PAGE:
and exists only in an arid region of central
|Most of the earth’s organisms only inhabit very restricted regions of the planet. The following maps depict the restricted habitats of a variety of species.|
A) Because biomes vary across the world or across the country, one finds many organisms occurring only in certain areas:
1) the east coast: great black-backed gull, surf & white-winged scoters, black-bellied plover, purple sandpiper, Louisiana heron, white ibis, glossy ibis, tufted duck, whistling swan, red-necked grebe,
2) the Northeast: chestnut-sided warbler, golden-winged warbler, alder flycatcher, magnolia warbler, black-throated green warbler, blackburnian warbler, black-throated blue warbler
3) grasslands: greater prairie chicken, gray partridge, lark bunting, chestnut-collared, McCown's, & Smith's longspurs,
4) Fla:brown noddy, black noddy, magnificent frigatebird, swallow-tailed kite (Georgia also), wood stork, great white heron, limpkin, short-tailed hawk, everglade kite, spotted-breasted oriole, gray kingbird, blue-gray tanager, black-whiskered vireo, mangrove cuckoo, red-whiskered bulbul, smooth billed ani
5) Texas:whooping crane (50 individuals), least grebe, green kingfisher, white tailed hawk, black-capped vireo, jacana, scaled quail, chachalaca, pauraque, white-winged dove, cave swallow, golden-fronted woodpecker, black-headed oriole, kiskadee flycatcher, yellow green vireo, black-crested titmouse, buff-bellied hummingbird
6) New England: common eider, mourning warbler, spruce grouse, hawk owl, boreal owl, bay-breasted warbler, yellow throated flycatcher, gray-cheeked thrush, boreal chickadee, blackpoll warbler
About one quarter of the earth’s mammals and reptiles, 21% of amphibians, 30% of fish, and 12% of the earth’s birds are in danger of extinction. The loss of habitat is the greatest threat to 85% of the earth’s most threatened birds. About 1/3 of parrot species are endangered by habitat loss and collecting for pets or plumage.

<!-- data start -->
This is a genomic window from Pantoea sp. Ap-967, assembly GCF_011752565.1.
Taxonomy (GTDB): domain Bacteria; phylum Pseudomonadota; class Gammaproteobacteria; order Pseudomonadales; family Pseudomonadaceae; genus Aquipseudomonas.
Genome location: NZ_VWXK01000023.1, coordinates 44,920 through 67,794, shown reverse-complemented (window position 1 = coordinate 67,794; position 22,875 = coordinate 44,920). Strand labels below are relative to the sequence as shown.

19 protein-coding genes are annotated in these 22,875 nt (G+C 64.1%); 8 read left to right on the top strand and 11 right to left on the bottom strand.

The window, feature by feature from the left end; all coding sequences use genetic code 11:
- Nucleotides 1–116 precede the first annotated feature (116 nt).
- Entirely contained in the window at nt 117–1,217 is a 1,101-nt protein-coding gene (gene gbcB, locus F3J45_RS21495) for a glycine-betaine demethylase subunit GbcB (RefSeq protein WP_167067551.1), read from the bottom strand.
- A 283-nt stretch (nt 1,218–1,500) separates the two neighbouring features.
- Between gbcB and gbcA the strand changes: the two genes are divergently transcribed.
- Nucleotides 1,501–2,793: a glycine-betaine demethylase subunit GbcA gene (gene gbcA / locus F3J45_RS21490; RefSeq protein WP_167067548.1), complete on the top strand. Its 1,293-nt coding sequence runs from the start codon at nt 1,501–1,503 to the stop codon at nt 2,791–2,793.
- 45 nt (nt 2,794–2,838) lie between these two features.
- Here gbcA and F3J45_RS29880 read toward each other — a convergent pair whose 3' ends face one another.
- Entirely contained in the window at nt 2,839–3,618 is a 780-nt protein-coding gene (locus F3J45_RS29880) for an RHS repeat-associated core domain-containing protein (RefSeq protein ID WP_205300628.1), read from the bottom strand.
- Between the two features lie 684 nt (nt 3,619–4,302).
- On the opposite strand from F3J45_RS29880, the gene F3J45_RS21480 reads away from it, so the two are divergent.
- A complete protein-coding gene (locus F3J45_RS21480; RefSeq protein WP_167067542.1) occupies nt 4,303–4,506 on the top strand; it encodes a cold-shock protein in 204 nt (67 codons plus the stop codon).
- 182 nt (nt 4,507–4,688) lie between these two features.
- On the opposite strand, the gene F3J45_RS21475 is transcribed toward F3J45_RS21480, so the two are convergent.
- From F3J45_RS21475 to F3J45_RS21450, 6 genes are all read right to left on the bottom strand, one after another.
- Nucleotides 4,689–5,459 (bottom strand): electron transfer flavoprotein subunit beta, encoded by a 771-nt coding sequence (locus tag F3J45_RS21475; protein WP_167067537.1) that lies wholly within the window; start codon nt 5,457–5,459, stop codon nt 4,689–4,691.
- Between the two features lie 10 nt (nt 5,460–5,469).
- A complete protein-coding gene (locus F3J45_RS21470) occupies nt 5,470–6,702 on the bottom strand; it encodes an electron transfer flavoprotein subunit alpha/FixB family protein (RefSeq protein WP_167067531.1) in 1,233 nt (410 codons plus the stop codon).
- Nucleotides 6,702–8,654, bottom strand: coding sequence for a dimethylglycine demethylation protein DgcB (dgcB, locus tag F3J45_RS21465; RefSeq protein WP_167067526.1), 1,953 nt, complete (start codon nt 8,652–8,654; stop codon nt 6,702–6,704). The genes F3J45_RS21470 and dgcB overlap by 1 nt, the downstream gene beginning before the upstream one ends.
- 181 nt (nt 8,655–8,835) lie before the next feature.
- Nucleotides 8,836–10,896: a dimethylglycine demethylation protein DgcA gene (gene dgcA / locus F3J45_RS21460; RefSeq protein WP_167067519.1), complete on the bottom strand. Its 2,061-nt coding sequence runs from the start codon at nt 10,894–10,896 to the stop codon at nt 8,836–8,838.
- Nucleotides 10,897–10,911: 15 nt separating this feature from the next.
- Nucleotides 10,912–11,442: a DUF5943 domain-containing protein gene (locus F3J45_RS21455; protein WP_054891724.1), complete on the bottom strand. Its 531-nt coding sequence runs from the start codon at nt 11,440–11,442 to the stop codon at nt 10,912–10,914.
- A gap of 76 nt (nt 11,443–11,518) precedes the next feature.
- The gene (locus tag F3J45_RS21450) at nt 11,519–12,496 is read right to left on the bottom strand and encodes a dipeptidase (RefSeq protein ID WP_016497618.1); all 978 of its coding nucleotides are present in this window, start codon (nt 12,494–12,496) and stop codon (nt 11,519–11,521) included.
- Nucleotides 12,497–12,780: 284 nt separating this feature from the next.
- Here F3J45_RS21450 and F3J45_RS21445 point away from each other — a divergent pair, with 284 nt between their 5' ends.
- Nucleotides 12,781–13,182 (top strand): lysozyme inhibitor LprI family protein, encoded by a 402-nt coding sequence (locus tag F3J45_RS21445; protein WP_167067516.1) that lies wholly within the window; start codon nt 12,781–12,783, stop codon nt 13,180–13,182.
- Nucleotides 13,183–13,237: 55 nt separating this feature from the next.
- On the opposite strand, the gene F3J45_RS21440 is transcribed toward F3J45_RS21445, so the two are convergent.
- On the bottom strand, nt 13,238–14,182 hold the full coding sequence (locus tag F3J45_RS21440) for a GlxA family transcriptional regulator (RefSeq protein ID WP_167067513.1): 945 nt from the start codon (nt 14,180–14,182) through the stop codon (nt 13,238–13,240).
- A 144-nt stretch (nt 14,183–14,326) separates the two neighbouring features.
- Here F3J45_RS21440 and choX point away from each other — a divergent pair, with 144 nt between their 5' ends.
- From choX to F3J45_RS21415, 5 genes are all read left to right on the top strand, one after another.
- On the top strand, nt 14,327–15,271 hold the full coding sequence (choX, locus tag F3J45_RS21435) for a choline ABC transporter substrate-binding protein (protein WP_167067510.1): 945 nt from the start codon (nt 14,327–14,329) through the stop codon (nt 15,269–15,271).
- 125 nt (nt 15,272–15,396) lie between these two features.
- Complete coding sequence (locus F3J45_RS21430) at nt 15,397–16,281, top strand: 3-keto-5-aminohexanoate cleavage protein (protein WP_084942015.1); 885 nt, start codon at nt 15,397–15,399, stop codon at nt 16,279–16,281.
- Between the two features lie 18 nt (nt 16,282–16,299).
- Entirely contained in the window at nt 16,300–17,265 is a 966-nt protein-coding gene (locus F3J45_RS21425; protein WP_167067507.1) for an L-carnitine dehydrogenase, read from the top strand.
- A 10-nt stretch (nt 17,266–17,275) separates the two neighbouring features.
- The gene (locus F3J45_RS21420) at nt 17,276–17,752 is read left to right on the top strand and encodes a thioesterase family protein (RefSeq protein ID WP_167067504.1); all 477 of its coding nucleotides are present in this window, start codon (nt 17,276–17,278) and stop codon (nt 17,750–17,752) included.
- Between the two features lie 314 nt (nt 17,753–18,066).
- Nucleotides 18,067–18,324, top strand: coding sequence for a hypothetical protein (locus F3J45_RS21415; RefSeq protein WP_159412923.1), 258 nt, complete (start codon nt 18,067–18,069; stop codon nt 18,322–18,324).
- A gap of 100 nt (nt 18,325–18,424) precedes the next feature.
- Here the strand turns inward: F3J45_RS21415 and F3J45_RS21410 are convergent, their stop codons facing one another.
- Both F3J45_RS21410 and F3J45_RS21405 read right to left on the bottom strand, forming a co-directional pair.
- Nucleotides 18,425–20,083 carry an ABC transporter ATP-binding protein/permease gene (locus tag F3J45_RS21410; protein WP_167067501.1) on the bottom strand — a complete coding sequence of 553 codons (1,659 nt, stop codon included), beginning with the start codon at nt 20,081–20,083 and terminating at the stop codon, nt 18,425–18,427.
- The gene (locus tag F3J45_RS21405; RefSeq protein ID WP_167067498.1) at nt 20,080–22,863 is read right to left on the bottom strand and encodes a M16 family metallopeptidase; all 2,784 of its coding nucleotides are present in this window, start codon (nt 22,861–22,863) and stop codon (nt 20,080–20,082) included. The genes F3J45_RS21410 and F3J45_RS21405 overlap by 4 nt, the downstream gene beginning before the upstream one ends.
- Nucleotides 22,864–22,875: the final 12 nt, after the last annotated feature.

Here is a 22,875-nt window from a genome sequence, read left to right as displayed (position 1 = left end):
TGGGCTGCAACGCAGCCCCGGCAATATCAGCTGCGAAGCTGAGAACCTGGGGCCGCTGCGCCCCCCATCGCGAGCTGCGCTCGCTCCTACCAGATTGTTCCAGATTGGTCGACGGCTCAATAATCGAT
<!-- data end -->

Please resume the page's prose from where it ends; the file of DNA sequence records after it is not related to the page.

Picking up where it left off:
Many populations now exist in such small
numbers that they are in danger of extinction.
Some occur in
I) MANY ENDANGERED SPECIES ARE FOUND ONLY IN CERTAIN PARTS OF THE WORLD
The maps above depicted the limited distribution of many species globally.
MANY OF THE ENDANGERED ORGANISMS FOUND IN THE
--Key Deer: FL
--Jaguarundi: one subspecies TX, the other AR
--Hawaiian Hoary Bat: HI
--Mariana Fruit Bat:
--6 species of Kangaroo
--Puerto Rican parrot,
Puerto Rican nightjar, Puerto Rican plain pigeon:
--Northern Spotted Owl: CA, OR, WA
--Atwaters Greater Prairie Chicken: TX
--Cactus ferrugineous Pygmy Owl: AZ
--Bluetail Skink, Sand
Skink, Atlantic Saltwater Marsh Snake:
Giant Garter Snake:
--Concho Water Snake: TX
--Yellow Blotched Map Turtle: MS
--Barton Springs Salamander: TX
--Red Hills Salamander:
--Shenandoah Salamander: VA
--Puerto Rican Crested
--Pygmy and Smoky Madtom: TN
--Pahrump Poolfish, Devils Hole and Ash Meadows Pupfish: NV
--Comanche Springs Pupfish: CA
--Chum Salmon: VA
--Coho Salmon: CA
--Pygmy Sculpin and
--Little Coloroado Spinedace: AZ
--Steelhead: OR, WA
--June Sucker: UT
--Warner Sucker: OR
--Greenback Trout: CO
6) INVERTEBRATES (Spiders and Clams as examples)
--Spruce-fir Moss Spider: NC, TN
--Brittons Beargrass, Amargosa Niterwort, White Birds in a Nest: FL
--Mohrs Barbaras Buttons: AL & GA
--a great diversity
of plants native to
--Macfarlanes : ID, OR
--Fassets Locoweed: WI
--Brady Pincushion Cactus:AZ
--Peebles Navajo Cactus
--Blowout Penstemon: NE
--Penland Beardtongue: CO
--Godfrey’s Butterwort: FL
LOSS OF HABITAT
|The above land in
This beautiful region
Even in this region, the original habitat
has disappeared. Although the
following pictures depict forests of the